'About 80 percent of people with type 2 diabetes are overweight and don't take enough exercise. If you're at risk of getting type 2 diabetes, you can reduce your risk if you exercise. For example, if you're overweight and you lose about 5 % of your body weight, and you also take regular, moderate exercise (such as a brisk walk for 30 minutes, five days a week), your chance of getting diabetes is reduced by one-half.' [http://www.guardian.co.uk] The abstract of the study on which this advice is based is at: http://tinyurl.com/b7gsp5 Exercise was twice as effective taking metformin, the standard preventative drug.

Paul Burgin said...

A lot of it is genetic (I write as someone, half of whose family in my Dad's side has had it). That said just because it's genetic doesn't mean it can't be avoided. Heart disease can also be genetic, but if those who are candidates for it keep to a healthy lifestyle and have regular check-ups then that minimalises the risk.
So yes, obeisity can be part of the cause, but taking care can help reduce the risk, and I write as someone who is over a stone overweight and is aware of the long-term consequences because of my family history

Old Holborn said...

Elby, get over to the Vegan Gorilla's place.

She's asking whether Africans in Africa have nut allergies. You couldn't make it up.

Perdix said...

Excellent post. I consider myself a borderline type 2 case and have been concerned about "incentives" to medicalise the population.Having said that, the resulting awareness of possible causes is beneficial if acted upon.

Dilog said...

Iain it is great to see you talking about this condition - and yes diabetes is a condition it is not a disease as you cannot catch it!

But it is also so clear very few people understand what it is so here is the way I explain it ...

Type 1 - you do not produce any insulin
Type 2 - you are insulin resistant

Insulin is the hormone that helps you metabolise glucose so you have enough fuel in the body and incidentally this fuel turns to fat if not used.

If you do not have enough insulin then your body will excrete the excess glucose which results in, amongst other things, need for more water - thirst, excess trips to the loo, overworked kidneys, sweet sweat, sweet breath and weight loss. Plus increasing damage to other vital organs a bit like a car without adequate oil.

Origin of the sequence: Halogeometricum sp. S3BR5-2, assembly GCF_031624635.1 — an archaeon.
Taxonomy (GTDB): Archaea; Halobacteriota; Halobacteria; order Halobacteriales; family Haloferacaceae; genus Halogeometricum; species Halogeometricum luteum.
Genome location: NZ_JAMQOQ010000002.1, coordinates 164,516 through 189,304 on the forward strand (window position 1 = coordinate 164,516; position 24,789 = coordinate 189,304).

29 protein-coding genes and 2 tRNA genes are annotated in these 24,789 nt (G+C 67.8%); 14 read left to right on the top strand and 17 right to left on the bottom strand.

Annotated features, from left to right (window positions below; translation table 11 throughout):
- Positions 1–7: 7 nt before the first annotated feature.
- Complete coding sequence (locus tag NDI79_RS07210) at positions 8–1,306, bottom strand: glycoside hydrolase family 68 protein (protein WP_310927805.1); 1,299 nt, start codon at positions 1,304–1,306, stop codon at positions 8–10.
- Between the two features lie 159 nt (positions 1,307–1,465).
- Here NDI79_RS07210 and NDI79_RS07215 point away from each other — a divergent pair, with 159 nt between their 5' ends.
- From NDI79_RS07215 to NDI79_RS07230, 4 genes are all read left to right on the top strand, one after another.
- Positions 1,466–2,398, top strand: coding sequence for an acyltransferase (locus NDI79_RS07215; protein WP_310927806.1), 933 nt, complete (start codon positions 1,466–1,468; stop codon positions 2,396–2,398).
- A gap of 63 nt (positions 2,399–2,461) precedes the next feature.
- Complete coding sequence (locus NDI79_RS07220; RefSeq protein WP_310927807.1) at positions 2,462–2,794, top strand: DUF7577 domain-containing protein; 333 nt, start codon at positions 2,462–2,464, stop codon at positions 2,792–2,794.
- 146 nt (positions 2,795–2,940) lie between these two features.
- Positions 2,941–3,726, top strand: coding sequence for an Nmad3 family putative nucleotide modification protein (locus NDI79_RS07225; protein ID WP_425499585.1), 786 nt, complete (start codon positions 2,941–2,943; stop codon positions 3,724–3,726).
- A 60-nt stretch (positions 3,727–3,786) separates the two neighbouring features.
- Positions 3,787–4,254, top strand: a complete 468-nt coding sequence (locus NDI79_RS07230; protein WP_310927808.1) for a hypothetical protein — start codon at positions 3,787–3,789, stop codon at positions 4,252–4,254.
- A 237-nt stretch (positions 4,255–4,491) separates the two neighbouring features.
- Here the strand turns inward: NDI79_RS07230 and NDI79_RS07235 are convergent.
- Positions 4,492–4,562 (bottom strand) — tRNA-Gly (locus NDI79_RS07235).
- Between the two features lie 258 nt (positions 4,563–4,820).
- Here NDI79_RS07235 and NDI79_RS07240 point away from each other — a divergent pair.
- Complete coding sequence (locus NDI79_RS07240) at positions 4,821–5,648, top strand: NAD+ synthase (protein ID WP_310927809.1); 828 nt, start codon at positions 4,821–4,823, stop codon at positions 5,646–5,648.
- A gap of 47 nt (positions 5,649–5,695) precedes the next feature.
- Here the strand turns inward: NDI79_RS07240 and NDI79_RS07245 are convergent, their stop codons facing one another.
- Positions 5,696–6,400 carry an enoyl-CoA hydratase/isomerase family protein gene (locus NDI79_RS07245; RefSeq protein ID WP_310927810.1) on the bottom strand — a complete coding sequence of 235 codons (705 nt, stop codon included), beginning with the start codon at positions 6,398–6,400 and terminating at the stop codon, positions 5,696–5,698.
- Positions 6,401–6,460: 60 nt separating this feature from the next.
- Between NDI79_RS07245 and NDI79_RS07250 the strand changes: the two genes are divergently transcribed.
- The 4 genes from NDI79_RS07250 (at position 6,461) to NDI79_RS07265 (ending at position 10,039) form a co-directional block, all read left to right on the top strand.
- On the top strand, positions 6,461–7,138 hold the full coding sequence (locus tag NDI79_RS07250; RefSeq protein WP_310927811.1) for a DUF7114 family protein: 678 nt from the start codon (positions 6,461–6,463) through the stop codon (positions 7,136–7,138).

Insulin requirements are not simple to control - all sorts of things affect it from the simple what you eat and how much you exercise to stress. Stress is the worst as different types of stress effect in different ways but essentially it is the fight of flight syndrome and to cope your body releases glucose and adrenalin but of course today stress rarely results in a physical response.

So without any insulin you will metabolise no glucose and it will go straight through you, the net result will be weight loss and pretty quickly ketoacidosis - coma and death.

With a resistance to insulin you will just get less fuel - be tired - and the damaging side effects will occur more slowly.

Back to the plot - excess fat cells can make you insulin resistant and loosing them in some cases can improve the way your body metabolises glucose.

Bottom line the more damage that is done to a body the more it costs the NHS and it is none too pleasant for the recipient either. Numbers of Type 1 are not increasing it is Type 2 and that as said is more down to lifestyle which with a little warning can be changed so awareness of what is actually happening is no bad thing.

Damon From Birmingham said...

An excellent post Dilog!

One thing I would add to any Type 1 diabetics reading this, if you don't have an insulin pump, ask your diabetes specialist about them. I've had one for 6 years now and my HBa1c's have improved from the mid 8s to the mid 5s since I've been using it!